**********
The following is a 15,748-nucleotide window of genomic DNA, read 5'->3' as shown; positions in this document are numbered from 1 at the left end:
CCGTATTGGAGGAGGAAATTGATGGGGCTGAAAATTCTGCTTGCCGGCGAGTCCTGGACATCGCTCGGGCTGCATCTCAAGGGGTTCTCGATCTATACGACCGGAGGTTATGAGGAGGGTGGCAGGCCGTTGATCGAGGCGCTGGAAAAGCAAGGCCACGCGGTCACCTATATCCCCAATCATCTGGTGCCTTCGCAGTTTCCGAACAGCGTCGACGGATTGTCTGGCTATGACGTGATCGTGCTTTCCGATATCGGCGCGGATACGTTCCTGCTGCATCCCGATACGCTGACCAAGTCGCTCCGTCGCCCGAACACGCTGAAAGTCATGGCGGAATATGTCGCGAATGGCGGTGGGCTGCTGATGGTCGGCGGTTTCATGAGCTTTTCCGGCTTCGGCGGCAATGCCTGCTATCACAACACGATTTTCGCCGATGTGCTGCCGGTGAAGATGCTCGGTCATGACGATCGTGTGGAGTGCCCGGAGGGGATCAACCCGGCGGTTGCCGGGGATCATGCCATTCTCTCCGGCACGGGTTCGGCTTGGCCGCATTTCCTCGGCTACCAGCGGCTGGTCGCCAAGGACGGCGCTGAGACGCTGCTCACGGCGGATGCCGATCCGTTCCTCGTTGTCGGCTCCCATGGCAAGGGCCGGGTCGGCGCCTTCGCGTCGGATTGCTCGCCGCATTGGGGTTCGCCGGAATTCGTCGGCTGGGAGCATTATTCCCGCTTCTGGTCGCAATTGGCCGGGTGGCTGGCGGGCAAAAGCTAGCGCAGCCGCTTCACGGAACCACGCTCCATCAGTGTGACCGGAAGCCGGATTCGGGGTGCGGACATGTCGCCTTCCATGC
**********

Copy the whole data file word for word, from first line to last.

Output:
The following is a 15,748-nucleotide window of genomic DNA, read 5'->3' as shown; positions in this document are numbered from 1 at the left end:
CCGTATTGGAGGAGGAAATTGATGGGGCTGAAAATTCTGCTTGCCGGCGAGTCCTGGACATCGCTCGGGCTGCATCTCAAGGGGTTCTCGATCTATACGACCGGAGGTTATGAGGAGGGTGGCAGGCCGTTGATCGAGGCGCTGGAAAAGCAAGGCCACGCGGTCACCTATATCCCCAATCATCTGGTGCCTTCGCAGTTTCCGAACAGCGTCGACGGATTGTCTGGCTATGACGTGATCGTGCTTTCCGATATCGGCGCGGATACGTTCCTGCTGCATCCCGATACGCTGACCAAGTCGCTCCGTCGCCCGAACACGCTGAAAGTCATGGCGGAATATGTCGCGAATGGCGGTGGGCTGCTGATGGTCGGCGGTTTCATGAGCTTTTCCGGCTTCGGCGGCAATGCCTGCTATCACAACACGATTTTCGCCGATGTGCTGCCGGTGAAGATGCTCGGTCATGACGATCGTGTGGAGTGCCCGGAGGGGATCAACCCGGCGGTTGCCGGGGATCATGCCATTCTCTCCGGCACGGGTTCGGCTTGGCCGCATTTCCTCGGCTACCAGCGGCTGGTCGCCAAGGACGGCGCTGAGACGCTGCTCACGGCGGATGCCGATCCGTTCCTCGTTGTCGGCTCCCATGGCAAGGGCCGGGTCGGCGCCTTCGCGTCGGATTGCTCGCCGCATTGGGGTTCGCCGGAATTCGTCGGCTGGGAGCATTATTCCCGCTTCTGGTCGCAATTGGCCGGGTGGCTGGCGGGCAAAAGCTAGCGCAGCCGCTTCACGGAACCACGCTCCATCAGTGTGACCGGAAGCCGGATTCGGGGTGCGGACATGTCGCCTTCCATGC